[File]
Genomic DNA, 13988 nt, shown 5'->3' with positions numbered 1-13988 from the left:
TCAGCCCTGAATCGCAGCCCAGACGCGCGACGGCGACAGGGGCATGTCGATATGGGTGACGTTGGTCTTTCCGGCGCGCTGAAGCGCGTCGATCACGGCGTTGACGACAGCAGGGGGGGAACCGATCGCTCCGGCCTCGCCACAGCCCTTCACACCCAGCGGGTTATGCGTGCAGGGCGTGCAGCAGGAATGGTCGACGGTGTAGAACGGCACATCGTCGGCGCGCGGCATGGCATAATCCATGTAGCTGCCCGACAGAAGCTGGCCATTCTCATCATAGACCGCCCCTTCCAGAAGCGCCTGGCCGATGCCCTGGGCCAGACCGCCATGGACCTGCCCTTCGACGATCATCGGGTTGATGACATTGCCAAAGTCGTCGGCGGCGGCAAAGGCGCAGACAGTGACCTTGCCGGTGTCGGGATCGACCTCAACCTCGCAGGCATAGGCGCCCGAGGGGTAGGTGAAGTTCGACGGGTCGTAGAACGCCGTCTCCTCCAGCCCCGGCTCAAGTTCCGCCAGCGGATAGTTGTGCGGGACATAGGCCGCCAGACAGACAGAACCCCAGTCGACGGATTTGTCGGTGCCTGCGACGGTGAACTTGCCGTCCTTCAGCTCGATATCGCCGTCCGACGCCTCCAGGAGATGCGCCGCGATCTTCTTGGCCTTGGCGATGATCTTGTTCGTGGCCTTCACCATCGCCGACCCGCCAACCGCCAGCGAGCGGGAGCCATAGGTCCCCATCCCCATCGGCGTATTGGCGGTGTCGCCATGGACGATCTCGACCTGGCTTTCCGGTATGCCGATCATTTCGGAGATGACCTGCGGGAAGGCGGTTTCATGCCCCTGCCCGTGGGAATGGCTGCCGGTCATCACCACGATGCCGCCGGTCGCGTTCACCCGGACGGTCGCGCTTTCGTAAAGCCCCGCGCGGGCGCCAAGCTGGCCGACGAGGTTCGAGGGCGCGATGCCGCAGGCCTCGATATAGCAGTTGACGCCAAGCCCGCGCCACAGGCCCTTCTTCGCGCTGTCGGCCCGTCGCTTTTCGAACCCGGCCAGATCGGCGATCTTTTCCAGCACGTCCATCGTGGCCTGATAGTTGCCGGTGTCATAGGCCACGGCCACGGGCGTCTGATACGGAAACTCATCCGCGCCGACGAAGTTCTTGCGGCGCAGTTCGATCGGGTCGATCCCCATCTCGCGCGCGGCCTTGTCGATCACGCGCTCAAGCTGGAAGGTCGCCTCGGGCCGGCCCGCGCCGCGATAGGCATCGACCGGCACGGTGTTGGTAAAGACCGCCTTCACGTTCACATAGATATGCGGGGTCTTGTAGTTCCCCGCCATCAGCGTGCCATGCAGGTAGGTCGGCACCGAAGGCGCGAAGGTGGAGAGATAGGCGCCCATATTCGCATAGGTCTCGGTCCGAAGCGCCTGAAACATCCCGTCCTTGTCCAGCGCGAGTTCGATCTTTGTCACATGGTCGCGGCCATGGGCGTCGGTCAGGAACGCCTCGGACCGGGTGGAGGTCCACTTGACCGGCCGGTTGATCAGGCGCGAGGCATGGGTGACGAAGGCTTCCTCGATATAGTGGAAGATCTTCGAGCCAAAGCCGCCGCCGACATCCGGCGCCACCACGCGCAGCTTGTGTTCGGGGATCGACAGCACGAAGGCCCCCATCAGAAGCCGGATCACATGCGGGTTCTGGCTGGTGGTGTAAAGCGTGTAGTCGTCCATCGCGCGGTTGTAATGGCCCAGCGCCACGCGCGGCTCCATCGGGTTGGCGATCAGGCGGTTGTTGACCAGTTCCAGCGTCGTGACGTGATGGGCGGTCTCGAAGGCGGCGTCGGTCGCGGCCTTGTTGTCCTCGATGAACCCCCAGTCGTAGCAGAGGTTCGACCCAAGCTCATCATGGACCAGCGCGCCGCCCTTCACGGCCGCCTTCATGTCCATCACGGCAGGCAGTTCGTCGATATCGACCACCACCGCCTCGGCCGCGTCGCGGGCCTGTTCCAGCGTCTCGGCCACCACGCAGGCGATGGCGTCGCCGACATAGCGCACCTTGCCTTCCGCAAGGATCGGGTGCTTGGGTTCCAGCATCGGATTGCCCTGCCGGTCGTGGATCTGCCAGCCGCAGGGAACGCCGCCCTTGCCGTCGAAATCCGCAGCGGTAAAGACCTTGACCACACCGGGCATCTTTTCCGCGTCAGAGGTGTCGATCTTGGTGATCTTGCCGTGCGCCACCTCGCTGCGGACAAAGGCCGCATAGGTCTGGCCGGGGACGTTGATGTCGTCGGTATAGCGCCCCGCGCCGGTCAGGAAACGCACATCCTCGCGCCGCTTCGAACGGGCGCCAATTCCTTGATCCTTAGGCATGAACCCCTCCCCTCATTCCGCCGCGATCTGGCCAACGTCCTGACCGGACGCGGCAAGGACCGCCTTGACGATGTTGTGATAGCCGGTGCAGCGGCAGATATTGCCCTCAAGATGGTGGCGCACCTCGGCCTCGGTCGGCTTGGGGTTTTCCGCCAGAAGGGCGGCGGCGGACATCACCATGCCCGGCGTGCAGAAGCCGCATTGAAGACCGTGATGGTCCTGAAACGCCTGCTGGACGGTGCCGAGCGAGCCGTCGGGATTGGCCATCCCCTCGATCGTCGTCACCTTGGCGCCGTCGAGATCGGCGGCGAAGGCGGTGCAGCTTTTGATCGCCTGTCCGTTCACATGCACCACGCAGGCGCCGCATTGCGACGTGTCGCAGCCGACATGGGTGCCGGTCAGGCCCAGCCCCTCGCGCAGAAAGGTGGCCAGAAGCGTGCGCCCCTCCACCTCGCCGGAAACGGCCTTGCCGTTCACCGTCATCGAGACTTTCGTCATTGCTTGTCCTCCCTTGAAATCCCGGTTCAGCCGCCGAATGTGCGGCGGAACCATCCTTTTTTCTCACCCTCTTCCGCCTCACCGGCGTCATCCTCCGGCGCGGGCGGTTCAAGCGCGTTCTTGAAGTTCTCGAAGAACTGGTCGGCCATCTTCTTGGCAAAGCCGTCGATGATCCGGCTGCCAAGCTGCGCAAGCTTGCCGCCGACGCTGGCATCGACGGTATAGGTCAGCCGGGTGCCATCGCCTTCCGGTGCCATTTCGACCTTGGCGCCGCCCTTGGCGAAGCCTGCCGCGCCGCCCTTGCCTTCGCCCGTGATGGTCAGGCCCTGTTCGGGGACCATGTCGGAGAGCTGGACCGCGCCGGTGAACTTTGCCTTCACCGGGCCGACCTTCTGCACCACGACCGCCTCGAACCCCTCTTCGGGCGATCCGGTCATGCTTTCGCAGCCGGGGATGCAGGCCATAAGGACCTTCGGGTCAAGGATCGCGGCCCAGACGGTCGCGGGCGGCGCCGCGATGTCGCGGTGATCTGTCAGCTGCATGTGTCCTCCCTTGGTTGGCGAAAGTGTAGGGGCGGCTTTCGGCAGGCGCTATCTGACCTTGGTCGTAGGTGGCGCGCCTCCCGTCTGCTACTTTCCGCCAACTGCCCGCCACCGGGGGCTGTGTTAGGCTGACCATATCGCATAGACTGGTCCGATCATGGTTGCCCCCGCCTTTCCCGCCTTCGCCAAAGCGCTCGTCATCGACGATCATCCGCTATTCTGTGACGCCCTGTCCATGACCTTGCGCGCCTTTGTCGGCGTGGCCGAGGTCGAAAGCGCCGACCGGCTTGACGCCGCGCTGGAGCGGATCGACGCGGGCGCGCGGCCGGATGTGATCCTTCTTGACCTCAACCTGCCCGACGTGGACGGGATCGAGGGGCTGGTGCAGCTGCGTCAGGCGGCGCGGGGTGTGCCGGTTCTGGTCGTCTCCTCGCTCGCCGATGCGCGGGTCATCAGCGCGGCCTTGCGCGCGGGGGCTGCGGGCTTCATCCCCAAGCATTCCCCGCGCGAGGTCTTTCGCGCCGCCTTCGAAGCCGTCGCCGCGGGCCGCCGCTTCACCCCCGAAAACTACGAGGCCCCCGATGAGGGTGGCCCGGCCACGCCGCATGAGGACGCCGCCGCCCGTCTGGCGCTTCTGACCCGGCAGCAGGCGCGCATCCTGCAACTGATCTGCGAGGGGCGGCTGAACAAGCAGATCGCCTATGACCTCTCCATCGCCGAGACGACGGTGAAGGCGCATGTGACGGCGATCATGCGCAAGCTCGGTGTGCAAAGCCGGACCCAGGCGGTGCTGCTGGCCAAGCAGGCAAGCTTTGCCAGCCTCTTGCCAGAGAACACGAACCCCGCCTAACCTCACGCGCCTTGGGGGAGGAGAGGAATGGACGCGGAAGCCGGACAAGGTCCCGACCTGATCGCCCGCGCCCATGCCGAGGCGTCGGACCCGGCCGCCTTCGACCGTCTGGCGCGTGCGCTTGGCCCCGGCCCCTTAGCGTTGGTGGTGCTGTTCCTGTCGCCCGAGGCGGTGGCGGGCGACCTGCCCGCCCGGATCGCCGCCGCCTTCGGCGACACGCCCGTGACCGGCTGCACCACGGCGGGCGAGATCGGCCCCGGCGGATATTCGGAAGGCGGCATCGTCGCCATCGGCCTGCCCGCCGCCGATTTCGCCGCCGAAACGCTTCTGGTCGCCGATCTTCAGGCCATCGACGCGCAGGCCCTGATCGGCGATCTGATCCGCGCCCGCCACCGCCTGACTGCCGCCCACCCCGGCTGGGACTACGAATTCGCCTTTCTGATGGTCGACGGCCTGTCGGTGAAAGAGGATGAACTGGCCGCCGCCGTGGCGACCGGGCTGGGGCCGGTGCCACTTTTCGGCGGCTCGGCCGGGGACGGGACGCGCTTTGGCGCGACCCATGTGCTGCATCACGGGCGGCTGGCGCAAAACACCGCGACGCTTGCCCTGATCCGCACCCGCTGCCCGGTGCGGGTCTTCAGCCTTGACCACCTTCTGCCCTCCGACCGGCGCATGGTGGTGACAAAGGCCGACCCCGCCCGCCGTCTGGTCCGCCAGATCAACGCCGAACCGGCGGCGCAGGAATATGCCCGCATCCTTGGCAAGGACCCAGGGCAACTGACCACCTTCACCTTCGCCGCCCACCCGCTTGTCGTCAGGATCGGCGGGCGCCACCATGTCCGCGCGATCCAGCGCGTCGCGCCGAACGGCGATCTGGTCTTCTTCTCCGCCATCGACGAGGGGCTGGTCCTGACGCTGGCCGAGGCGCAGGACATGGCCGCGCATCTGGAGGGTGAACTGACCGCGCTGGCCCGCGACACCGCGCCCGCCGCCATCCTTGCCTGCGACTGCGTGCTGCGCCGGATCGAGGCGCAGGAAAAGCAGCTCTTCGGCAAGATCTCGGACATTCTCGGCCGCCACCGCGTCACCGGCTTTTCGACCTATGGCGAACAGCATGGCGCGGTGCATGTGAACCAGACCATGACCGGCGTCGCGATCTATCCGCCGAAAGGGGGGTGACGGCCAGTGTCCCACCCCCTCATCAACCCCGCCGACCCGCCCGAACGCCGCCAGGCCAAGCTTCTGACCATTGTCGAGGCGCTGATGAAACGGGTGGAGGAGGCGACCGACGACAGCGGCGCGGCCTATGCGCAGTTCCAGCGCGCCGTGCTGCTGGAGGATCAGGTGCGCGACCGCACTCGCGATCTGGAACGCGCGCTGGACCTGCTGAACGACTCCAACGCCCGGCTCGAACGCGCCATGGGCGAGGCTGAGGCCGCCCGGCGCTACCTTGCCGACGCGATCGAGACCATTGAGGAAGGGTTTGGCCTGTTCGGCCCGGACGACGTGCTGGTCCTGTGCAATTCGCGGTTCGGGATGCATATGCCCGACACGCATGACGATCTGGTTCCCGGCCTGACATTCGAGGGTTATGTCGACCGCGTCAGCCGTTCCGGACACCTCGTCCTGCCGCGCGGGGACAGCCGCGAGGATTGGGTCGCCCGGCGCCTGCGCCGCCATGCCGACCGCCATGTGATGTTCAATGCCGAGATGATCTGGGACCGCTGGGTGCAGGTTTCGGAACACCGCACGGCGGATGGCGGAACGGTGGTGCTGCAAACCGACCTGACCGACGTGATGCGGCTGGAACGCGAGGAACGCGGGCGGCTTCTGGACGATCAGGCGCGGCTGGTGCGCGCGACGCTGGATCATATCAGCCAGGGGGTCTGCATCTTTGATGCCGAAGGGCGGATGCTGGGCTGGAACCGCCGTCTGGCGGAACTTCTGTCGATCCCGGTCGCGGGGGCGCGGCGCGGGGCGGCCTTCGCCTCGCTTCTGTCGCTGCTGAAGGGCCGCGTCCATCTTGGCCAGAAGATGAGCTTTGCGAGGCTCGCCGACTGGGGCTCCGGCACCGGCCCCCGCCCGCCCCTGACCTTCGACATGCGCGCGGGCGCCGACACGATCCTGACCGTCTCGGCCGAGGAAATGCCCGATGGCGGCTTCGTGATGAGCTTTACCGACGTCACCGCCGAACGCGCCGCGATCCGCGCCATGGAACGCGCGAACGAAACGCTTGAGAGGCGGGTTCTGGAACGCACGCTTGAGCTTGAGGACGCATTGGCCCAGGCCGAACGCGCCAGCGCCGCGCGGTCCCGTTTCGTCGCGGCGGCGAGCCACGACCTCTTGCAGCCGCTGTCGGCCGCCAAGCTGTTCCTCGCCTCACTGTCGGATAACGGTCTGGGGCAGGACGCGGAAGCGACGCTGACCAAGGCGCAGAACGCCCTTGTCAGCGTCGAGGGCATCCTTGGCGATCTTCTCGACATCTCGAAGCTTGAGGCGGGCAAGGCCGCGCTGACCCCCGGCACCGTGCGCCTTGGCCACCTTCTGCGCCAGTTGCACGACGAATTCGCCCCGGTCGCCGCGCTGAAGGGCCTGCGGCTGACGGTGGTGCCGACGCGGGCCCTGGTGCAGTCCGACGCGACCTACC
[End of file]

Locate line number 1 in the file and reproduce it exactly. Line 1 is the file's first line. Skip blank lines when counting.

Genomic DNA, 13988 nt, shown 5'->3' with positions numbered 1-13988 from the left: